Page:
Eclectic in sound and style, the album is a powerful argument for great pop, bursting with zest, colour and sassy attitude.
Sounds from Nowheresville by the Ting Tings: zest, colour and sass
Sounds from Nowheresville
Making a noisy entrance in 2008 with their splashy, flashy, knowingly trashy blend of brightly coloured punk-pop, the British duo Katie White and Jules de Martino sold two million copies of their debut album We Started Nothing, rocketed to stardom by their highly infectious global hit That's Not My Name.
Four years later, following a massive world tour and tortuous recording sessions in Berlin, the duo return with a kaleidoscopic second album which emphatically blows away the notion of the Ting Tings as one-trick novelty lightweights. Eclectic in sound and style, Sounds From Nowheresville is a mix-tape-style collection aimed squarely at the download generation.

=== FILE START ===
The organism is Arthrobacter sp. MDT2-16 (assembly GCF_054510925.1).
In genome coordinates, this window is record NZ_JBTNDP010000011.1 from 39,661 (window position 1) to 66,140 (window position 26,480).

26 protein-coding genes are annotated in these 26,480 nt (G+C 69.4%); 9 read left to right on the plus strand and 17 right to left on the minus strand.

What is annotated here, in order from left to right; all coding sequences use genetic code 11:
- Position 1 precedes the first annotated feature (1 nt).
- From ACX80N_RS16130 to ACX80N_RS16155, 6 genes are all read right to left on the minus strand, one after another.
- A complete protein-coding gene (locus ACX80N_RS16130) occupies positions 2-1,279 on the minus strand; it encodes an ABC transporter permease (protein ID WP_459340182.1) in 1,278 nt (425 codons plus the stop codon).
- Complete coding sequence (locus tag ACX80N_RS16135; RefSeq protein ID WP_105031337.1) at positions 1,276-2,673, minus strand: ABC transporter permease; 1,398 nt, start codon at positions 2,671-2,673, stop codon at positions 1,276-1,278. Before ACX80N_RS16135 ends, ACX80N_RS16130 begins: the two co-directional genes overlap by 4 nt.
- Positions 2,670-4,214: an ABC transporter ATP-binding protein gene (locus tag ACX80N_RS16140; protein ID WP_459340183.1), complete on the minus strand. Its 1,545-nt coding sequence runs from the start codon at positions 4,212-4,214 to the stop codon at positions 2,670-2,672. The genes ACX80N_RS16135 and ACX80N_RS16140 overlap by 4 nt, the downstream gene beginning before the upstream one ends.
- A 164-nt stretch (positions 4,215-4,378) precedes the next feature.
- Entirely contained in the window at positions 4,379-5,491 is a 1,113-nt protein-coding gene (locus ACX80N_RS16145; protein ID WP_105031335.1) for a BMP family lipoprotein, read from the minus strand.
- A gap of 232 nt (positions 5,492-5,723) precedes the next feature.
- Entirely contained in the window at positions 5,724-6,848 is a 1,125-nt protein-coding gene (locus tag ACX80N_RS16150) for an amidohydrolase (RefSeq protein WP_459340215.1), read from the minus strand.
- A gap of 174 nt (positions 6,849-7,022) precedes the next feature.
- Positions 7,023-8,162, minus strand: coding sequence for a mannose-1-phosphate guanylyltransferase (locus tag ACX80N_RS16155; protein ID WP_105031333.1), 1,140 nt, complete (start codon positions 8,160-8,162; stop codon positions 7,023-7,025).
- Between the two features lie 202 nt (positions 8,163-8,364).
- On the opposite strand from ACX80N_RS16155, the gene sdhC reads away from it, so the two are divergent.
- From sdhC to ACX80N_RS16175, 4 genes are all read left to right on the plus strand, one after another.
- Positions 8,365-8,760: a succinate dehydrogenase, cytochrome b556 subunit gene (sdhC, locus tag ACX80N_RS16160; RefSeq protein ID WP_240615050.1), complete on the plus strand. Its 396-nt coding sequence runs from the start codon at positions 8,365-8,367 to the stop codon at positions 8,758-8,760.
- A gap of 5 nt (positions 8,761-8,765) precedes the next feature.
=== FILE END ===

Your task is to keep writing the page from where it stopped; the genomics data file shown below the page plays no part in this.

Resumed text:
On the sweet-toothed bubblegum ballads Day to Day and Soul Killing, White pays shameless homage to her teenage love of TLC and the Spice Girls.
But elsewhere she and de Martino explore a much broader musical and emotional range, whether surfing a disco-rock tidal wave on the epic Silence or channelling prime-time Nancy Sinatra with the half-spoken, half-sobbed, heart-broken confessionals Guggenheim and In Your Life. The duo has not entirely abandoned the funky, punky formula of their first album, as the percussive party grooves Hang It Up and Hit Me Down demonstrate.
But diversity and variety are the key here. Even if one or two pedestrian tracks lurk between the killer anthems, Sounds From Nowheresville is still bursting with zest, colour and sass. Most of all it is a powerful argument for Great Pop, a much debased notion in these post-Simon Cowell times.